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Do I Need My Life Insurance Through Work?

Berry Hard Work

Berry Hard Work (Photo credit: JD Hancock)

Many employees have access to employer provided benefits such as health insurance, a retirement savings plan disability insurance and life insurance. Generally the coverage is group term coverage that will pay a specified death benefit up to a certain amount that is usually based on a multiple of the employee’s salary.

An employee making $50,000 per year may have group term life insurance that pays a death benefit of $40,000. Generally the employer will pay the premium for coverage up to a certain death benefit amount. Usually this amount is $50,000. The reason why is the IRS allows the employer to pay the premiums on a group life insurance policy up to a face amount of $50,000 without the employee having to include the amount the employer pays for premiums in gross income. Sometimes the employee can elect to have coverage for a higher amount but will most likely have to pay the difference between what the employer pays and the death benefit from that amount and the amount of the increase in the premiums paid for the extra death benefit.

For example, an employer may pay the premiums for the first $50,000 in death benefit but allows the employee to elect up to 5 times their salary for group term coverage. If the employee chooses 5 times their salary they will have a $250,000 death benefit.  The employee will pay the premium for the additional $200,000 in coverage.

So is employer sponsored life insurance a good deal? You bet it is! Generally this is the most insurance a person can get with almost no underwriting involved. This means a person in poor health or with a pre-existing condition may get coverage for pretty cheap. For many, this is the only insurance they can get due to health or affordability.

If you can, it makes sense to buy the most group term life insurance you can buy. Supplement any additional term insurance need with coverage from a reputable insurance company.

Some employer policies are portable which means that the coverage can be taken after the employee leaves their employer. This is usually done via conversion – the group term policy converts to an individual permanent policy such as whole life or universal life. Conversion can be done without having to go through underwriting, however the premiums will likely be sky high.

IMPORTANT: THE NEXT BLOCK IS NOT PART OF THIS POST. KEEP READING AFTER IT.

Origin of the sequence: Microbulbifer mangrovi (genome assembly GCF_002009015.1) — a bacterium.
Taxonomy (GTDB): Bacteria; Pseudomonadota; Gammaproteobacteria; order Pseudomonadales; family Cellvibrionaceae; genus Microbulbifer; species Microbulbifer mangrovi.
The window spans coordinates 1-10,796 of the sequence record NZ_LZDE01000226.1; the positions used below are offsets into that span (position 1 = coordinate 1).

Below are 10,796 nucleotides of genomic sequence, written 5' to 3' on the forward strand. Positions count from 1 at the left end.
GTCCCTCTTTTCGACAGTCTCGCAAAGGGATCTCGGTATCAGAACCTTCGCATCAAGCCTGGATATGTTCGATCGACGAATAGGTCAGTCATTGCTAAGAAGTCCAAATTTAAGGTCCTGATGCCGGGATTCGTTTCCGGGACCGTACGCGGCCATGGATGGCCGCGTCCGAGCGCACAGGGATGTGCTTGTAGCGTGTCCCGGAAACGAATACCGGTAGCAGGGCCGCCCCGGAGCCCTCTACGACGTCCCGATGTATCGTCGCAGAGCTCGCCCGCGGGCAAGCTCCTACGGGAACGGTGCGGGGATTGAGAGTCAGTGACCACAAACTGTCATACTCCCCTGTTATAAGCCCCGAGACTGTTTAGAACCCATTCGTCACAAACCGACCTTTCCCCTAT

This can make sense if it’s the only insurance someone can get and they still have a need. If they can get an individual term policy, this is almost always the best way to go. They can get underwritten for any term length they need – 10, 20, or 30 years and the premiums will be based on underwriting and term length.

Another idea to consider is buying a large term policy individually and then supplementing the maximum you can get through your employer. That way you’ll always have you own policy regardless of what happens to your employment.

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4 Comments

  1. Kerry says:

    An insurance agent told me that employer group life insurance plans are more expensive because the rate is based on a “standard smoker”. Indeed, if an individual is unable to get life coverage any other way, extra coverage on the company group plan makes sense. Otherwise I’ll bet the rates can be beat on the open market. And that policy would not be effected by employment status.

    Now maybe I was just fed a line of stuff…any thoughts?

    1. sraskie says:

      Hi Kerry,

      Thanks for reading and responding. Generally, group term policies are less expensive than their individual counterparts since the rates are based off of the experience of the group as a whole, not individual underwriting. Also, death benefits are often capped at a multiple of an employee’s salary such as 1 to 5 times their annual salary. As you know, there’s usually no underwriting on group life policies so someone in poor health, or having trouble obtaining or affording rates in the private market can generally get affordable coverage through work and some group policies are portable when the employee separates from service.

      That being said, coverage is often more affordable at younger ages in group life and can get more expensive as one ages – just like individual policies. I doubt you were fed a line of stuff but perhaps it could have been presented clearer.

      Thanks again!

  2. msolarimas says:

    I agree! It shouldn’t be your only coverage if you’re still young and may not stay at your job but it is a good supplement.

    1. sraskie says:

      Thanks for the comment, Michael!

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